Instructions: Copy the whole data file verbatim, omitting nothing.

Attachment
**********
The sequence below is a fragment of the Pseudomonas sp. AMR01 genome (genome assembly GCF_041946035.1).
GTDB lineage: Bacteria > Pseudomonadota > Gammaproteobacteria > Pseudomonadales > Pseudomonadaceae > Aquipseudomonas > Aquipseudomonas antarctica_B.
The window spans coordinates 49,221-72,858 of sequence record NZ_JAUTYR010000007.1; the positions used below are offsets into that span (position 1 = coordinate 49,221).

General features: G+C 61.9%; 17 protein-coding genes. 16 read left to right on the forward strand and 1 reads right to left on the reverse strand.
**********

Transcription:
The sequence below is a fragment of the Pseudomonas sp. AMR01 genome (genome assembly GCF_041946035.1).
GTDB lineage: Bacteria > Pseudomonadota > Gammaproteobacteria > Pseudomonadales > Pseudomonadaceae > Aquipseudomonas > Aquipseudomonas antarctica_B.
The window spans coordinates 49,221-72,858 of sequence record NZ_JAUTYR010000007.1; the positions used below are offsets into that span (position 1 = coordinate 49,221).

General features: G+C 61.9%; 17 protein-coding genes. 16 read left to right on the forward strand and 1 reads right to left on the reverse strand.